‰PNG  IHDR à‘tIDATx^Ñ€ D«q   °†®á„1˜Ã9XÀ\£öHkðK.9ÚÒ×&0‰ý ¬ÞԇEöÞH)I)E{p¶…¬3ÆHnÔ6üB«Š`f&ÏUíX ºUBðni¿éÊ9ïµVr£Æýðë†þéRN.FAŠˆIEND®B`‚ Natzweiler-Struthof
French made-for-TV film about the fate of the University of Strasbourg and of its academics during WWII 
L'université résistante
Documentaire - 56' - 1999 - Réalisation Barcha Bauer - Production L. Lanterne/France 3
Le 1 er septembre 1939, Strasbourg est déclarée ville ouverte. Quatre cent trente mille personnes prennent le chemin de l'exil vers le sud de la France. L'université de Strasbourg, avec ses bibliothèques, ses instituts de recherche, son administration, ses professeurs et ses étudiants, se replie à Clermont-Ferrand en novembre 1939 pour l'ouverture des cours. C'est le point de départ d'une histoire commune entre les deux universités et les deux régions qui dure près de cinq ans. La politique collaborationniste du gouvernement de Vichy crée un mouvement de refus dans le monde de l'éducation qui prépare les jeunes étudiants à la résistance. Certains commencent par distribuer des journaux clandestins, d'autres deviennent agents de liaison, d'autres encore participent à la bataille du mont Mouchet en juin-juillet 1944. Un grand nombre d'entre eux sont arrêtés, torturés et déportés. Les étudiants restés en Alsace essaient pour leur part de résister à la nazification de la région en refusant le travail obligatoire. Ils sont envoyés au camp de Schirmeck. Beaucoup rejoignent l'université libre de Clermont-Ferrand tandis que d'autres sont enrôlés de force dans la Wehrmacht (140 000 personnes parmi lesquelles 40 000 trouvent la mort et 30 000 sont blessées). Le film retrace ces événements douloureux à travers le témoignage des derniers survivants.

"As seen in a 56 minute-long documentary, directed by Barcha Bauer and produced by L. Lanterne and French (government) TV channel 3: On September 1, 1939, Strasbourg was declared to be an open city. Four hundred and thirty thousand people took the road to exile, toward the South of France. The University of Strasbourg, with its libraries, its research insitutes, its administration, its professors and its students fell back on Clermont Ferrand for the opening of classes in November, 1939. This was the starting point for a five year relationship between the two universities and the two regions. The collaborationist policies of the Vichy government created a refusal movement in the academic world,preparing young students for resistance. Some began to distribute clandestine newspapers, others become secret agents,still others participated in the battle of Mont-Mouchet in June and July 1944. A great many of them were arrested, tortured, and deported. Those students remaining in Alsace, for their part, tried to resist the nazification of the region by refusing to work for the Germans. They were sent to Schirmeck. Many then went to the University of Clermont-Ferrand, others were conscripted into the Wehrmacht, (140,00 of whom 40,00 died and 30,00 were wounded) This film retraces these painful enents through the testimony of the last survivors. "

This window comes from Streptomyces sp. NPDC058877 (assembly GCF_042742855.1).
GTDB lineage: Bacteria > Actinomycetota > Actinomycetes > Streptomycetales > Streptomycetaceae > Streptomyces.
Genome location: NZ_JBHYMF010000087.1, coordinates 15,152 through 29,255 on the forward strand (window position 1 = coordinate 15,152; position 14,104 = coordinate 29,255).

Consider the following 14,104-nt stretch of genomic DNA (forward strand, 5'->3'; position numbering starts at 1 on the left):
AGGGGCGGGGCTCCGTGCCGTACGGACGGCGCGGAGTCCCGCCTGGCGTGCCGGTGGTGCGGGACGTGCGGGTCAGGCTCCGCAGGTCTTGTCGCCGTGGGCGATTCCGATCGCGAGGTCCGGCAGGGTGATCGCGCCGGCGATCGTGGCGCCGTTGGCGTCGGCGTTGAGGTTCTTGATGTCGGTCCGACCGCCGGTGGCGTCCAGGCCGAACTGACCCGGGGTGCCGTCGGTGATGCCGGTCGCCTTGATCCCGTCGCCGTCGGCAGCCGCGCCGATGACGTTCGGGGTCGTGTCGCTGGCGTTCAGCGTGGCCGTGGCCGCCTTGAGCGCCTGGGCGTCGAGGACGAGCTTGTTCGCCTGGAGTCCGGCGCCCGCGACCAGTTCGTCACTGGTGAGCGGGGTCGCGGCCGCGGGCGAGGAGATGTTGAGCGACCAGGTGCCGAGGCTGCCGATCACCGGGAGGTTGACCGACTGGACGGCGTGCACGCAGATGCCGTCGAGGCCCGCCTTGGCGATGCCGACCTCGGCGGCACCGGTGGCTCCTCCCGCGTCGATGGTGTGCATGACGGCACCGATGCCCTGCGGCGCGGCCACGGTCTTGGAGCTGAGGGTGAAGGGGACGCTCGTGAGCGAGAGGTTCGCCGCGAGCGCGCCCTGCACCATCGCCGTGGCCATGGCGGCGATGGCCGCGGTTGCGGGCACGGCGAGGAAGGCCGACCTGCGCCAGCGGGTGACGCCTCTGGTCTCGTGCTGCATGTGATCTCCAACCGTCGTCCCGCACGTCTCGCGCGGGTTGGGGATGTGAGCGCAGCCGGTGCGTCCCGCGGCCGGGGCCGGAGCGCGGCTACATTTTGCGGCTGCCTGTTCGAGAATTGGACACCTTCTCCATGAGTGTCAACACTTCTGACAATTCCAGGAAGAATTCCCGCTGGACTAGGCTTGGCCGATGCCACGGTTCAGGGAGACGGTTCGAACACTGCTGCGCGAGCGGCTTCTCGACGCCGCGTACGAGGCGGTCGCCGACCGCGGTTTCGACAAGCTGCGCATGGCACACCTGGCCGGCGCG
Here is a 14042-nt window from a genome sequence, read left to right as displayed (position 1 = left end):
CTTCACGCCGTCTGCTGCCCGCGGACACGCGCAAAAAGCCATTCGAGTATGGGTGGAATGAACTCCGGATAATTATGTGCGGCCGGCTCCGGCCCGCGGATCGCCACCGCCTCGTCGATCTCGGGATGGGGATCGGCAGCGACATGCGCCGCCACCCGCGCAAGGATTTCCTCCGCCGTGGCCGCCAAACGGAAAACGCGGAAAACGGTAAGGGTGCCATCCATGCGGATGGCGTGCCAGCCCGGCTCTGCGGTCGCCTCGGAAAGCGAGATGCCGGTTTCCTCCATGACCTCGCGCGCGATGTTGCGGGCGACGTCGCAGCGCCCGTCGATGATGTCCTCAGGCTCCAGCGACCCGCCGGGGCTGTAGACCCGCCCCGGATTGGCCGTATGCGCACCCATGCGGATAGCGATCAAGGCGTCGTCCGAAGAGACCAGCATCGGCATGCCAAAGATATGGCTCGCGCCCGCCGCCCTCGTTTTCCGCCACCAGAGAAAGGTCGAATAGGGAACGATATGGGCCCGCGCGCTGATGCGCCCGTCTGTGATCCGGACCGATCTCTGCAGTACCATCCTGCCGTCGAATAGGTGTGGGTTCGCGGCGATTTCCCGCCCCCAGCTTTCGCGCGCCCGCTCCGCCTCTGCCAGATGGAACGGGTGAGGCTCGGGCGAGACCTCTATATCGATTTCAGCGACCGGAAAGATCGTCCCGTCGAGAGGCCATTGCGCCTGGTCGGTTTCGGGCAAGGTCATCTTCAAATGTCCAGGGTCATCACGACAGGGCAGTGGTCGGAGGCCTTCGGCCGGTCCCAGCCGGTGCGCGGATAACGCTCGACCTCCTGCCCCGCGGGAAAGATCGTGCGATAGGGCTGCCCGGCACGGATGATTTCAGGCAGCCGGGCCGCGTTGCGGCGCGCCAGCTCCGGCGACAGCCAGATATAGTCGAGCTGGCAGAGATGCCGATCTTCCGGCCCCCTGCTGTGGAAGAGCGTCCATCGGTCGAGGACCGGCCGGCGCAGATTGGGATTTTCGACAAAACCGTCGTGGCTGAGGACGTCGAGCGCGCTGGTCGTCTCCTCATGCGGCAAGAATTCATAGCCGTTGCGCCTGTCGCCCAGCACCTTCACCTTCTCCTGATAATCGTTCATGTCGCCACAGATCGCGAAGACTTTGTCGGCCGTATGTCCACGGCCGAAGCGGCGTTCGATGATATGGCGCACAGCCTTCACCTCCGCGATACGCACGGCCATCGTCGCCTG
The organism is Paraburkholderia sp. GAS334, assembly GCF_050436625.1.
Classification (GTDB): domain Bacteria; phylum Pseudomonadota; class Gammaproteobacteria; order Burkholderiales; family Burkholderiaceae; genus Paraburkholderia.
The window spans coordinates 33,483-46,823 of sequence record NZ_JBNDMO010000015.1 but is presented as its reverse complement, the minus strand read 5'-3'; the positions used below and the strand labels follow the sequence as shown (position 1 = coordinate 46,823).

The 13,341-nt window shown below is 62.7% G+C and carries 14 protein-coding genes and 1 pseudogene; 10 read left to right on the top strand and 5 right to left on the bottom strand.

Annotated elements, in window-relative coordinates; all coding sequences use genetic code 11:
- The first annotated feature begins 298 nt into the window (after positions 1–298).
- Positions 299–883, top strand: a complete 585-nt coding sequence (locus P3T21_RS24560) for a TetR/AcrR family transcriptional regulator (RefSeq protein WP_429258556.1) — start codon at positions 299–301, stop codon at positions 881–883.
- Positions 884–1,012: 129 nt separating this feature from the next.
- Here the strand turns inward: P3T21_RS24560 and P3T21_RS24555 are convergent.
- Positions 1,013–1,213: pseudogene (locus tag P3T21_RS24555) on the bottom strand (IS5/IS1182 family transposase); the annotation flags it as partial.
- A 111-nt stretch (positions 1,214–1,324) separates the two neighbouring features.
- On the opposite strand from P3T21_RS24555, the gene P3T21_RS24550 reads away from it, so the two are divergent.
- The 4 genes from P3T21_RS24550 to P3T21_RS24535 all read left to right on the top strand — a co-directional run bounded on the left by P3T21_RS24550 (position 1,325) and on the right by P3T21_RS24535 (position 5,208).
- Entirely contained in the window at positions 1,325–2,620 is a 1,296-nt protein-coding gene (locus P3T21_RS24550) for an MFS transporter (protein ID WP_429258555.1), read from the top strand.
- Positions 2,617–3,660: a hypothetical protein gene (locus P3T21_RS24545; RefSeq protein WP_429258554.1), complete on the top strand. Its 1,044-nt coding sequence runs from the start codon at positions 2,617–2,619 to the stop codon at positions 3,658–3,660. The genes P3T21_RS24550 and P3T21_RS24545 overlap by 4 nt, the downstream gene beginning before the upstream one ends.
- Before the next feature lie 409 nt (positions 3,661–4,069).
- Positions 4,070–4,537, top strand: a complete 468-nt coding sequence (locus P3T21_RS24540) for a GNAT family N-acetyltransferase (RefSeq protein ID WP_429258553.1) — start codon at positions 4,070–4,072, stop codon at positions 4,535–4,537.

Translation Copyright © Diana Mara Henry.

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Rothau train station 

This is the station where prisoners bound for Natzweiler were unloaded from trains amid vicious savagery and violence. Photo and text Copyright © Diana Mara Henry.

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Through the barbed wire 

A school group, seen sitting on the terrraces where the prisoner barracks stood,trying to take it all in. A guard tower stands behind them. Photo and text Copyright © Diana Mara Henry

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Cross and rose at Natzweiler 

Annual commemoration ceremonies in June include placing a rose at the foot of each gravestone in the cemetery, for French victims of the Nazis who died in the myriad concentration camps.Photo and text Copyright © Diana Mara Henry.

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A Jewish political prisoner's grave at Natzweiler 
The inscription reads:"Manfred Rosenbaum, political prisoner, died for France, on May 22, 1945, at Buchenwald." Photo and text Copyright © Diana Mara Henry.

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